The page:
Acquisition of the Arthur Grace Photographic Archive is part of the Center's initiative to locate, acquire, and make available for research archival collections that document the historical development of the news media in the U.S. ( This extensive archive includes the collections of renowned photojournalists Flip Schulke, Diana Walker, David Hume Kennerly, Dirck Halstead, and Wally McNamee, whose images have captured important national and international newsmakers and events.

North Carolina State Fair (Raleigh), 2003: Participants in demolition derby listen as national anthem is played over grandstand PA system before start of event.

Arthur Grace
While transferring his photographs to the University, Grace shared the idea for his documentary project on state fairs with Dr. Don Carleton, the Center's director, who encouraged him to proceed. As a historian, Dr. Carleton says, "State fairs currently remain among the last authentic links to a rich American past of pageantry that celebrated the agricultural cornucopia flowing from this nation's bountiful small-family farms. With strong roots originating in the late-19th century and in that era's fascination with fairs and celebratory pageants, state fairs are true links to our pastoral past. That is why we were pleased to work with Arthur Grace in sponsoring his new book, State Fair. We feel this outstanding work provides valuable evidence for research and scholarship."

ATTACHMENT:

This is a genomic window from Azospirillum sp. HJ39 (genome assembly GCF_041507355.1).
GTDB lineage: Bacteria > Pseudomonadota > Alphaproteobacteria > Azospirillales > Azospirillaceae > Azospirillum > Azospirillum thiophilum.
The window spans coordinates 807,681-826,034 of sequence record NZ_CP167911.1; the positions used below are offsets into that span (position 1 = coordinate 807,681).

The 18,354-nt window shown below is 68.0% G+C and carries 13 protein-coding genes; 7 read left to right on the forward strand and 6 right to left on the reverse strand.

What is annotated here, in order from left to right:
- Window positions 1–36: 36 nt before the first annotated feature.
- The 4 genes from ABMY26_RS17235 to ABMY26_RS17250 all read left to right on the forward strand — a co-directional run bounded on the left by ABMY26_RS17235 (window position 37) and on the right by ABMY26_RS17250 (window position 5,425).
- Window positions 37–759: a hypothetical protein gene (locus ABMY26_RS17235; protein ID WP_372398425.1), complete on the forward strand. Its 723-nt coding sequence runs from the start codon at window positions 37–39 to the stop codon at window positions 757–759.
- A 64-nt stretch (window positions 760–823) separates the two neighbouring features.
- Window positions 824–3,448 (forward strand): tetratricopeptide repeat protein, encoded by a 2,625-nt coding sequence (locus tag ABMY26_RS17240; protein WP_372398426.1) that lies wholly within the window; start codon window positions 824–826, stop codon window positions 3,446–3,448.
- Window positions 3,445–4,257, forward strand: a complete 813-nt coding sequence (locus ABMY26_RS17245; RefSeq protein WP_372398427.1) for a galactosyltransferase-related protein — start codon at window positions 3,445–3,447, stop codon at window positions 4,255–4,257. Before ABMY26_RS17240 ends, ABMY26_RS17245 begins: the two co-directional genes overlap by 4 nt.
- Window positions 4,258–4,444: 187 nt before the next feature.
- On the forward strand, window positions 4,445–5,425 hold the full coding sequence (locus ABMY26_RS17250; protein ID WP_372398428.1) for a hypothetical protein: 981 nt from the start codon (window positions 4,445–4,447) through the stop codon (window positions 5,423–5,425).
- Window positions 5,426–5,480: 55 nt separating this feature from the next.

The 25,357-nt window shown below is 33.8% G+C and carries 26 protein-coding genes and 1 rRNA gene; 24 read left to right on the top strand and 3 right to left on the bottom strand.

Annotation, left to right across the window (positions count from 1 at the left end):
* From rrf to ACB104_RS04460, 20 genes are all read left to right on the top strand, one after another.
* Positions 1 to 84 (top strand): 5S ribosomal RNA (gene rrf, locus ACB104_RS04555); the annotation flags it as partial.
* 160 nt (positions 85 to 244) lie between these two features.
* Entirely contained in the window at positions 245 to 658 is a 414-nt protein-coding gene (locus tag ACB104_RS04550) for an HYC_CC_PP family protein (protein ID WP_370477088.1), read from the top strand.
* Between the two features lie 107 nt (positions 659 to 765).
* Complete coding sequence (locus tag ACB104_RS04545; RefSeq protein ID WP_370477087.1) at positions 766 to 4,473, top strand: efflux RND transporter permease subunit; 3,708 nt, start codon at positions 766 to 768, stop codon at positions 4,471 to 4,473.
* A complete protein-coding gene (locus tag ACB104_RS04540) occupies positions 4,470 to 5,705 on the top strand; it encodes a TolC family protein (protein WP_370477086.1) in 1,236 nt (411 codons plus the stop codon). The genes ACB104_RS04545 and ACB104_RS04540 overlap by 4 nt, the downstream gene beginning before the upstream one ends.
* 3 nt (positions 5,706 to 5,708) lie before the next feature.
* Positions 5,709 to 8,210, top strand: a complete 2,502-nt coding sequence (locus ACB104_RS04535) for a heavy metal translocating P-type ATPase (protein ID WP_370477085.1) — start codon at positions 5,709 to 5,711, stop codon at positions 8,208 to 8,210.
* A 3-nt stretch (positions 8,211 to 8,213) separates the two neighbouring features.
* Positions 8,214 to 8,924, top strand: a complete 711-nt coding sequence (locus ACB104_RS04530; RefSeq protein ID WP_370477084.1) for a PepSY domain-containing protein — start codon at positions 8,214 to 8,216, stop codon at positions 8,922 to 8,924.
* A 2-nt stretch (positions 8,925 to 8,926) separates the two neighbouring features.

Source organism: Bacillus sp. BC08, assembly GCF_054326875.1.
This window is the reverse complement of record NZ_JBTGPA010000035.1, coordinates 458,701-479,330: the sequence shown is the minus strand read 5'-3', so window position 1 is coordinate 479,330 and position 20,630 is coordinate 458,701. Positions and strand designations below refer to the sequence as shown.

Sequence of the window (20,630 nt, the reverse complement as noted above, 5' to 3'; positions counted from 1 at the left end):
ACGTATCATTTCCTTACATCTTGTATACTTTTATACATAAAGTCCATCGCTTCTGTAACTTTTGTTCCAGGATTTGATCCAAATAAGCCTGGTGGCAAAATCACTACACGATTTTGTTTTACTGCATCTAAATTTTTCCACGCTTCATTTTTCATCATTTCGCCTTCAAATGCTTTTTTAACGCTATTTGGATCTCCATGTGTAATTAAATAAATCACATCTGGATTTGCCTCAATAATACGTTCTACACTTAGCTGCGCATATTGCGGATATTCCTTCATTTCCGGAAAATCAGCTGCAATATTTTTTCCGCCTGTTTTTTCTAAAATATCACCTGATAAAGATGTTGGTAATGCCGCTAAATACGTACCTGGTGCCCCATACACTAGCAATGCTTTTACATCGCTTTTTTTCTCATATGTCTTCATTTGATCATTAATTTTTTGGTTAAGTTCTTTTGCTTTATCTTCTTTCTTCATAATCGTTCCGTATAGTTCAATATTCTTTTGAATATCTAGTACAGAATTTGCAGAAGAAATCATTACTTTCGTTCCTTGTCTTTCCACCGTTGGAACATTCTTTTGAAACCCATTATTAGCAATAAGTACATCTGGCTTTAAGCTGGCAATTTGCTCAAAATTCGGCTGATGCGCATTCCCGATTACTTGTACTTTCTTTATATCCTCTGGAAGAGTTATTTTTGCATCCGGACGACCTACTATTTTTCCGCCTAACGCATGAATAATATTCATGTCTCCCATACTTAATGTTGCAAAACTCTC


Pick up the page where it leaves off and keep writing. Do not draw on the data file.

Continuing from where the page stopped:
Grace traveled to fairs throughout the heartland -- Texas, California, Colorado, Florida, Indiana, Kansas, Minnesota, North Carolina, Ohio, and Virginia -- documenting Middle America at play, but serious about competition. He captured such subjects as prize-winning pigs, sheep and cattle; contests for eating corn dogs and sacking groceries; beauty queens and drum majorettes; marching bands; gravity-defying midway rides; miracle machines for back pain, and demolition derbies. Throughout the project, he worked with Twin Lens Rolleiflex and Leica M rangefinder film cameras, but also shot digital with a Leica Digilux 2, completing the work in 2004. His choice of black and white emphasizes the composition and content of his images. From the thousands of photographs he shot to capture this ritual, 96 were chosen for the publication of State Fair. The book is part of the Center's Focus on American History series edited by Dr. Carleton and published in cooperation with the University of Texas Press.

An exhibition of 35 black-and-white photos from the book opened in May at the Center's Research and Collections Division ( and will remain on display through August 31.

The book, State Fair, is available for purchase through the University of Texas Press ( (1-800-252-3206) and at online and national bookstores.

© Alison Beck

Alison Beck is Associate Director at the University of Texas Center for American History. The Center is the permanent home for the photographic archives of Russell Lee, Cliff and Vi Edom, Arthur Grace, Dirck Halstead, Darryl Heikes, Bruce Hoertel, Cynthia Johnson, David Hume Kennerly, Wally McNamee, Flip Schulke, Margaret Thomas, Diana Walker, and others. Alison handles development for the photojournalists' collections as well as external relations and special projects for the Center. A graduate of the Platypus workshops, she is currently working on a project to document Barbara Conrad, a mezzo-soprano who performed with the Metropolitan Opera and is artistic advisor for the Center’s American Spirituals initiative.